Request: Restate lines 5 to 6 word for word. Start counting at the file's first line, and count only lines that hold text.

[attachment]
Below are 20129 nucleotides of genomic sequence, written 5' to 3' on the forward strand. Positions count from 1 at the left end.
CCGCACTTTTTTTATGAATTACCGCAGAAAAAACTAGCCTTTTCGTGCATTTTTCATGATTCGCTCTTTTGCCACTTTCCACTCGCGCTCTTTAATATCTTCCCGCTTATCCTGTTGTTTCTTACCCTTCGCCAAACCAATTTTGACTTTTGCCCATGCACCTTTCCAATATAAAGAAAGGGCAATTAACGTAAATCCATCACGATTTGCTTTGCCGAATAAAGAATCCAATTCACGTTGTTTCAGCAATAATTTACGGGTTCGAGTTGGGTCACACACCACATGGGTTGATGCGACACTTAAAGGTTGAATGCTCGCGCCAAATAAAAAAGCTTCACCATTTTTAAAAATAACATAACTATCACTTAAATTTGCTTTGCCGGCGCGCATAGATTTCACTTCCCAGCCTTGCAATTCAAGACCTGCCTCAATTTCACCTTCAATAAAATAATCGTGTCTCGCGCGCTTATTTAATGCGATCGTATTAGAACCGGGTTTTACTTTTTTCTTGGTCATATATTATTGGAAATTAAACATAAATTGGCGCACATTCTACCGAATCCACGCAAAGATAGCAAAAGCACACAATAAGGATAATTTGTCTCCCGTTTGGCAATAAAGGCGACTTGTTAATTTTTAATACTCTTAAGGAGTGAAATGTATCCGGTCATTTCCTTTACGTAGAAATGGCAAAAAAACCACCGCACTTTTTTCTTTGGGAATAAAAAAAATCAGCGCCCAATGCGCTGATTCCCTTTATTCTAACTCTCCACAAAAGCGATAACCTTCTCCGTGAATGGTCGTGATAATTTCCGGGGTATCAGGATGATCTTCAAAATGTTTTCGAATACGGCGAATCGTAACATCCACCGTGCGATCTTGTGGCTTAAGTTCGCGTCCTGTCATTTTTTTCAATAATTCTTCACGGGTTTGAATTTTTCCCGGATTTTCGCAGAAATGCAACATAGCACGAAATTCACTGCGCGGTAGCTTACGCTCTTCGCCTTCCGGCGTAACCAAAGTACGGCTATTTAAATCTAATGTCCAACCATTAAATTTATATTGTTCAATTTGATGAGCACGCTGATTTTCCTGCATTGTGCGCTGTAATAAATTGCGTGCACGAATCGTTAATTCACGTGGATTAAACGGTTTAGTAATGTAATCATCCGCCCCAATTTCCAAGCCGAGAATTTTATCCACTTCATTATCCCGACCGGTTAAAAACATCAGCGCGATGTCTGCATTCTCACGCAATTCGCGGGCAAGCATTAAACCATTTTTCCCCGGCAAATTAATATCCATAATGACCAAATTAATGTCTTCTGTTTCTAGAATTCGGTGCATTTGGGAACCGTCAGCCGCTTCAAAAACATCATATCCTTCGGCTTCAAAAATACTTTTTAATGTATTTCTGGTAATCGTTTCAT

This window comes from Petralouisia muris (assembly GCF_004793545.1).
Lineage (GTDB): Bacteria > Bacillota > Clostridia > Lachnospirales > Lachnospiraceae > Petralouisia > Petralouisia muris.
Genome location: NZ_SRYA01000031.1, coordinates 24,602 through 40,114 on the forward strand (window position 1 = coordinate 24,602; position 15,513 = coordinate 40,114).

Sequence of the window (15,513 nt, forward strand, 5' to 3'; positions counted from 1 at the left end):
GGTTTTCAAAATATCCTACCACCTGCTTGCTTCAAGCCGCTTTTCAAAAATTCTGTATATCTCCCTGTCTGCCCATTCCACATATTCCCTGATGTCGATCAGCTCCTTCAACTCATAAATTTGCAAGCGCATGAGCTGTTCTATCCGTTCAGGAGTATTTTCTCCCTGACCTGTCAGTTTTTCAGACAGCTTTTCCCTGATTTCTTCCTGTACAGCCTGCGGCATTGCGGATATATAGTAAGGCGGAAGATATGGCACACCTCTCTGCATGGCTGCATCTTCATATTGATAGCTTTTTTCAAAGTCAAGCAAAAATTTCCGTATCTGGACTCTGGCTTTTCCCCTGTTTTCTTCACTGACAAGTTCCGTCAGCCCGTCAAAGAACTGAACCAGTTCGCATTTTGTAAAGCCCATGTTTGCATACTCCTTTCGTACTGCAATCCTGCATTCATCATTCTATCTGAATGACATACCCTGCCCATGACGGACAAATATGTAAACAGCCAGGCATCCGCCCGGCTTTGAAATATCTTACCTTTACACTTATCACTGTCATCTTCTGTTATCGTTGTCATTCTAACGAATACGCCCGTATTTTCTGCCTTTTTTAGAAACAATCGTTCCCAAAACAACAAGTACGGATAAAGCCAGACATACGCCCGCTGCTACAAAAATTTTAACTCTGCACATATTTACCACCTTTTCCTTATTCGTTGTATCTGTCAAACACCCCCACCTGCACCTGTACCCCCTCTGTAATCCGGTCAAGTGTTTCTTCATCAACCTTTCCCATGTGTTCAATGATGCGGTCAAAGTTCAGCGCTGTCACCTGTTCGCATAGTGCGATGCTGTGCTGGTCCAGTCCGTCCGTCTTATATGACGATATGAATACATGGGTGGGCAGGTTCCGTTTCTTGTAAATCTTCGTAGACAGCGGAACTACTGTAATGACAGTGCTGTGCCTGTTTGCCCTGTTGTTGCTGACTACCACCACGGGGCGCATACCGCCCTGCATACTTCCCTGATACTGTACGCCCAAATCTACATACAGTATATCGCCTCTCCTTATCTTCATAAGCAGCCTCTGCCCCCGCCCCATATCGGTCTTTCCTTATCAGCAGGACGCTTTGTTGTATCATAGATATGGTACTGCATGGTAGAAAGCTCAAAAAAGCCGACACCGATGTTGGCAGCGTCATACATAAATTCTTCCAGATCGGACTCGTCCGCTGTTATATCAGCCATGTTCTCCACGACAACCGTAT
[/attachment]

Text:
Genome location: NZ_SRYA01000031.1, coordinates 24,602 through 40,114 on the forward strand (window position 1 = coordinate 24,602; position 15,513 = coordinate 40,114).

Sequence of the window (15,513 nt, forward strand, 5' to 3'; positions counted from 1 at the left end):